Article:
United States District Court, N.D. Indiana, Hammond Division
OPINION AND ORDER
THERESA L. SPRINGMANN CHIEF JUDGE
matter is before the Court on Plaintiff and Defendant Liberty
Mutual Commercial Market's (“Liberty”)
Stipulation of Dismissal without Prejudice [ECF No.
Plaintiff filed his Complaint [ECF No. 2] on July 31, 2019.
on November 11, 2019, the Plaintiff and Defendant Liberty
filed a Stipulation of Dismissal Without Prejudice [ECF No.
25]. The parties stipulated that claims against Liberty would
be dismissed without prejudice, pursuant to Federal Rule of
Civil Procedure 41(a)(1)(A)(ii). Stipulated dismissals under
Rule 41(a)(1)(A)(ii) do not require judicial approval.
See Fed. R. Civ. P. 41(a)(1)(A)(ii) (stating that
“the plaintiff may dismiss an action without a court
order by filing . . . a stipulation of dismissal signed by
all parties who have appeared”); Jenkins v. Vill.
of Maywood, 506 F.3d 622, 624 (7th Cir. 2007) (noting
that a voluntary dismissal under Rule 41(a)(1) is effective
upon the filing of the stipulation); McCall-Bey v.
Franzen, 777 F.2d 1178, 1185 (7th Cir. 1985)
(“Rule 41(a)(1)(A)(ii) requires that the stipulation be
filed in court, and the date of filing is the date the
dismissal takes effect.”). However, Rule 41(a) speaks
in terms of dismissing an “action” but does not
mention the dismissal of individual claims. See Berthold
Types Ltd. v. Adobe Sys. Inc., 242 F.3d 772, 776 (7th
Cir. 2001) (noting that Rule 41(a)(1) speaks in terms of
dismissing an action, not a claim). Therefore, a stipulation
for dismissal is ineffective here because the claims asserted
against the remaining Defendants are part of the same
“action” as the claims against Liberty that the
stipulation seeks to dismiss.
Court follows the reasoning set forth in Gatling v.
Nickel, 275 F.R.D. 495 (E.D. Wis. 2011), where the
district court invoked Rule 41(a)(2) to dismiss individual
claims-but not the entire action-pursuant to a stipulation of
the parties. The Gatling court noted the general
consensus that Rule 41(a) provides for the voluntary
dismissal of an action as opposed to individual claims.
Gatling, 275 F.R.D. at 496. However, the court
On the other hand, it should be noted that Rule 41(b), which
allows a defendant to move for involuntary dismissal, permits
the movant to request and the court to grant dismissal of the
entire action, or particular claims. Fed.R.Civ.P. 41(b).
While certain cases have read this dichotomy to indicate that
Rule 41(a) thus does not permit dismissal of individual
claims, else it would so state, see Hells Canyon
Preservation Council v. U.S. Forest Serv., 403 F.3d 683,
689 n. 7 (9th Cir. 2005), it does show that Rule 41
contemplates, more generally, a court's power to dismiss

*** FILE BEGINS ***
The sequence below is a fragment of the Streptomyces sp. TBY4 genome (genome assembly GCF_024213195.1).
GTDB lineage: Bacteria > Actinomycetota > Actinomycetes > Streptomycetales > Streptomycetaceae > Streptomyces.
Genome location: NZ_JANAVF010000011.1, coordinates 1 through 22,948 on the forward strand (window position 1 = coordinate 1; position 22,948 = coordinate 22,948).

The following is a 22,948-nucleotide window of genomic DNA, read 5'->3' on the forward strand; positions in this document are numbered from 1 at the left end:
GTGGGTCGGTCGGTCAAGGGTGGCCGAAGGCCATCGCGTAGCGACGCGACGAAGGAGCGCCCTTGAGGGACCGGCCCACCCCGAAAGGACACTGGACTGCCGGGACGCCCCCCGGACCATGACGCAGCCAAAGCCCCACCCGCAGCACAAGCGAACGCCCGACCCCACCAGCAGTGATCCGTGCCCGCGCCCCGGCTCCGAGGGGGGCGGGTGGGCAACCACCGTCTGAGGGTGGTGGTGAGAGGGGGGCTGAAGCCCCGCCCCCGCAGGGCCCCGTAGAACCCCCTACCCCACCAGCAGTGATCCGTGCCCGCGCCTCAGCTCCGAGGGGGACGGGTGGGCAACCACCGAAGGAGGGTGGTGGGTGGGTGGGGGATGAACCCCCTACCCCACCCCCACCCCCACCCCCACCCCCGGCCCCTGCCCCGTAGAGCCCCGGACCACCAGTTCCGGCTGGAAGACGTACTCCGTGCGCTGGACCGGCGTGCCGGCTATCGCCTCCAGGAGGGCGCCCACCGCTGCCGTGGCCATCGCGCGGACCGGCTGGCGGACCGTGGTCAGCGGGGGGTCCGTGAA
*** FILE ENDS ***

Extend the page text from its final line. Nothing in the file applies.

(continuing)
individual claims. Further, the cases which prohibit
dismissal of individual claims under Rule 41(a) have tended
to do so in an adversarial context, that is for example, the
defendant opposed dismissal or the plaintiff attempted to
characterize a dismissal as voluntary on appeal. It would
seem needlessly constraining, where Rule 41 otherwise
contemplates dismissal of individual claims, to prohibit the
dismissal of individual claims under Rule 41(a) where both
parties have stipulated to such. Thus, the court is satisfied
that it has the power to enter an order in this situation.
Gatling, F.R.D. at 496.
consideration of the procedural context of this case, the
Court finds that it has the power, as the court did in
Gatling, to enter an order pursuant to Rule 41(a)(2)
to dismiss certain claims. The Court further finds that
dismissal of the claims against Defendant Liberty is
appropriate because the context in which dismissal is sought
is not adversarial and there is no prejudice to either party
in allowing the dismissal. It would serve no purpose here,
where the parties have stipulated to the dismissal, to
require the Plaintiff to move to amend his complaint (or
construe the stipulation as a motion to amend), for which
leave would be freely granted, and then require the Defendant
to defend the new complaint.
construed the parties' Stipulation for Dismissal Without
Prejudice as a request for a Court order, the Court, pursuant
to Federal Rule of Civil Procedure 41(a)(2), GRANTS the
dismissal [ECF No. 25] and ORDERS that Plaintiff's
Complaint against Defendant Liberty Mutual Commercial Market
is DISMISSED without prejudice.
 Plaintiff also filed a Stipulation of
Dismissal with Defendant United States that will be addressed
in a separate order.
 Other courts have required that a
plaintiff who wishes to drop some claims but not others
should do so by amending the complaint pursuant to Rule 15.
See, e.g., Cedar Lake Ventures I, LLC v. Town of
Cedar Lake, Ind., No. 2:10-cv-255, 2010 WL 3927508, at
*2 (N.D. Ind. Oct. 4, 2010) (converting “faulty”
Rule 41(a)(2) motion into a Rule 15 motion to amend the
complaint); Bibbs v. Newman, 997 F.Supp. 1174, 1177
(S.D. Ind. 1998) (“A motion to dismiss voluntarily a
single claim in a ...